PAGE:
When it grows in your home, you may experience infections, allergies, respiratory issues, and worse. Because mold releases spores into the air, there is risk of inhalation, making it a critical component of air quality. Prolonged exposure can lead to even more serious health impacts, including lung infections and neurological disorders.
See also: How to Detect Mold in the Air
5 Worst States for Mold
Who should be on high alert when it comes to mold growth? While it’s found throughout the country and the rest of the world, some parts of the U.S. are more mold-prone than others.
The restoration company Look Mold performed an analysis to answer this question using a combination of factors, including annual precipitation, average humidity, water damage insurance claims, construction materials usage, and residential lifestyle choices such as air conditioning usage. Here are the 5 worst states for mold based on their results:
While cities’ climates vary greatly across the state, California is known to have an arid climate with an average humidity of 61% and average temperature of 59.4°F. This dryness creates a false sense of security, which is often one of the main issues when it comes to mold growth. When not managed properly, mold can grow exponentially, creating lasting problems in your home.
Mississippi is one of the more humid states in the country, with 73.6% humidity and an average temperature of 63.4°F. Due in part to its low-lying geography and high potential for destructive storms, Mississippi has one of the highest average premiums on homeowners insurance. While it’s impossible to verify, Mississippi’s high proportion of low income residents may contribute to families deciding to deprioritize concerns such as mold growth, thus worsening the problem.
Texas has an average humidity of 64.9% and temperature of 64.8°F, both of which rank above the nation’s average. But it also has the highest number of water damage claims in the country. In 2014 alone, for example, State Farm managed 21,700 claims from Texas – 10,000 more than California, the runner-up!
Only half a percent less humid than Florida, Louisiana experiences its own mold challenges. It has an average humidity of 74% and temperature of 66.4°F, and it’s fourth in the nation in average annual precipitation. All of these factors lend themselves to high potential for mold growth.
Florida takes the #1 spot for moldiest state. With an average humidity of 74.5% and annual mean temperature of 70.7°F, all mold needs to grow is a nice dark corner or crevice. With the most coastline miles in the lower 48 states and a very low elevation, Florida also tends to have a high amount of water damage insurance claims, reflecting a lot of potential mold growth.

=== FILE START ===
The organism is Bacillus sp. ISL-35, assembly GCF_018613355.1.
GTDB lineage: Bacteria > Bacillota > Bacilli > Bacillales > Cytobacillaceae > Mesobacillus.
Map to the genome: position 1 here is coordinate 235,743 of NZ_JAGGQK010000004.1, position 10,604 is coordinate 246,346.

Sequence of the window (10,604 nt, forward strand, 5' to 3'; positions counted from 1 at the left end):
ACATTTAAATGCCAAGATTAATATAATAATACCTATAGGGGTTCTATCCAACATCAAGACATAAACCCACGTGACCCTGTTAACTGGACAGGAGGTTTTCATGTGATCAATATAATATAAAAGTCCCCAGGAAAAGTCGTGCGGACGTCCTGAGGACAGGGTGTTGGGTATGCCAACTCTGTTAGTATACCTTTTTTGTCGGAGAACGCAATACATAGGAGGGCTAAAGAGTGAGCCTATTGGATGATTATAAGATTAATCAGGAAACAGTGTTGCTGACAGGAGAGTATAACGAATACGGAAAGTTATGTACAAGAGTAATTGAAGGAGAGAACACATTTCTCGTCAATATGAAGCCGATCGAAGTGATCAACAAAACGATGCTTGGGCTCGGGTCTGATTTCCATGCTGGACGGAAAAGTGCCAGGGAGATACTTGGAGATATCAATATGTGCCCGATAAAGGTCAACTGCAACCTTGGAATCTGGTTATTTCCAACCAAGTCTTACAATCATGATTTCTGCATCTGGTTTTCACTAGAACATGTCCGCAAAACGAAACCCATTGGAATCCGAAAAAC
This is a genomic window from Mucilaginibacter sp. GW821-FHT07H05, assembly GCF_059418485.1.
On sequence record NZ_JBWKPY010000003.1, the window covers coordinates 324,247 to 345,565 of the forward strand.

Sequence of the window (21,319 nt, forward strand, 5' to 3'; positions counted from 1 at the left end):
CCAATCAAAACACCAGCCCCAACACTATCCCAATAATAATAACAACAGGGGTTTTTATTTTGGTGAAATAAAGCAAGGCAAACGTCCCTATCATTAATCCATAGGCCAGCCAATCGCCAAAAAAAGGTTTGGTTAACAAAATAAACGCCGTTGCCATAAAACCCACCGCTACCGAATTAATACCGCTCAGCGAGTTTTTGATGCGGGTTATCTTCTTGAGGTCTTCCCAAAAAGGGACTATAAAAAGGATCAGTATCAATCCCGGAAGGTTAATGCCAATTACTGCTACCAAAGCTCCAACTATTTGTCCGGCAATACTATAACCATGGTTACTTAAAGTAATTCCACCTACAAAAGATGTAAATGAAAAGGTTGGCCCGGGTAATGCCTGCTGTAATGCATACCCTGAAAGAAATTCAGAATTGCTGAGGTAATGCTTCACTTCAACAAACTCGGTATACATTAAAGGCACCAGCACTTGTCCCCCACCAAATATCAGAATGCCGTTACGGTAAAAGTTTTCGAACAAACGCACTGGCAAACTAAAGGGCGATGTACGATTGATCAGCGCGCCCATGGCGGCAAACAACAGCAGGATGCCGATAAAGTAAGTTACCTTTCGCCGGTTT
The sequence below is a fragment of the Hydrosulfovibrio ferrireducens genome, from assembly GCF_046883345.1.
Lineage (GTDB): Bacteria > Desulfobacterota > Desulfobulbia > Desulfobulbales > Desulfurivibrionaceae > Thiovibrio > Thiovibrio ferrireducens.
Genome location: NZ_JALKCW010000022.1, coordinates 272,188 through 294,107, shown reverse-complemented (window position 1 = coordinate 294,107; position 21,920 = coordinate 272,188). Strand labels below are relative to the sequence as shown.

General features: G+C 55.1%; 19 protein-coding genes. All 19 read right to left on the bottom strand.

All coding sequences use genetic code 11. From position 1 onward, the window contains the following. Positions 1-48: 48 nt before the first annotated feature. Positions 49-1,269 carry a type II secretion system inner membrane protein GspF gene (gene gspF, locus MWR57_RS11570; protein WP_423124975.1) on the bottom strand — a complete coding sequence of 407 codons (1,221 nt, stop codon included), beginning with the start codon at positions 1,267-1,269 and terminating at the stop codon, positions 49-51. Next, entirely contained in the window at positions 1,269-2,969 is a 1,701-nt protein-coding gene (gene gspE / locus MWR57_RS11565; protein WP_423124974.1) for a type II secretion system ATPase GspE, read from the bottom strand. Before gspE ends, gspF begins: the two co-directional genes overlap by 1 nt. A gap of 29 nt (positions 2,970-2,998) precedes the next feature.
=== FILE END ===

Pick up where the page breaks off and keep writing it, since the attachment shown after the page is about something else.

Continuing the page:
Further reading: How Much Mold Exposure Is Harmful?
States With Least Mold Problems
On the other hand, if you’re looking for the states with the least mold problems, the list shifts toward regions with lower humidity. Conditions such as high elevation and long cold spells can also contribute to lower mold growth. Here are the 5 states with the fewest mold problems.
Nevada has the lowest annual precipitation in America with an average of around 10 inches per year. It’s largest city, Las Vegas, averages only around 4 inches annually.
Utah is the second or third driest state in the U.S. depending on the year, with about 11 inches of rain in an average year. It also has the benefit of high elevations. Most of the state’s population lives above 4,000 feet of altitude, which means plenty of freezing temperatures, in which mold doesn’t grow.
Consistently one of the driest states in America, Arizona is covered with a lot of arid desert, where mold growth is rare. High elevations also contribute to fewer biological pollutants and allergens.
4. New Mexico
Another state with a mix of high elevations, long periods of sub-freezing temperatures, and low annual average precipitation. New Mexico tends to be a low risk state for anyone looking to avoid mold in their home.
Minnesota is unique on this list as it is not one of the drier states in the U.S., and doesn’t have high elevations. However, famously long, sub-arctic winters make it so that mold is unable to grow for nearly half the year.
Why Should I Care About Mold in my Home?
If you’re looking to reduce the number of dangerous pollutants in your home, mold prevention should be high on your list. However, mold can have negative impacts beyond your family’s health.
Mold growth puts your home’s structural integrity and property value at risk. Left untreated, it can weaken walls, doors, and ceilings, potentially even to the point of collapsing. This level of damage can permanently affect your home’s value and require advanced repairs and replacements to fix once it’s set in. It can also create the potential to cause physical harm.
Despite its prevalence, insurers don’t typically cover damage caused by mold. While truly accidental mold growth can be covered, insurers may deny coverage if homeowners failed to run a dehumidifier or the like.
Beyond this, already-devastating natural disasters like hurricanes can worsen mold problems, creating lasting issues throughout people’s homes and possessions. Many of these problems come from resulting flooding, yet standard homeowners insurance policies don’t cover damage caused by floods.
How Monitoring Air Can Help Prevent Mold
Obviously, mold can be a problem no matter where you live, so it’s always something to be aware of. Catching the issue before it spirals out of control is essential. Sensors like IAQ can detect particulate matter and alert you of potential danger so you can take control of your health and your home’s structure.
Be aware and breathe easy!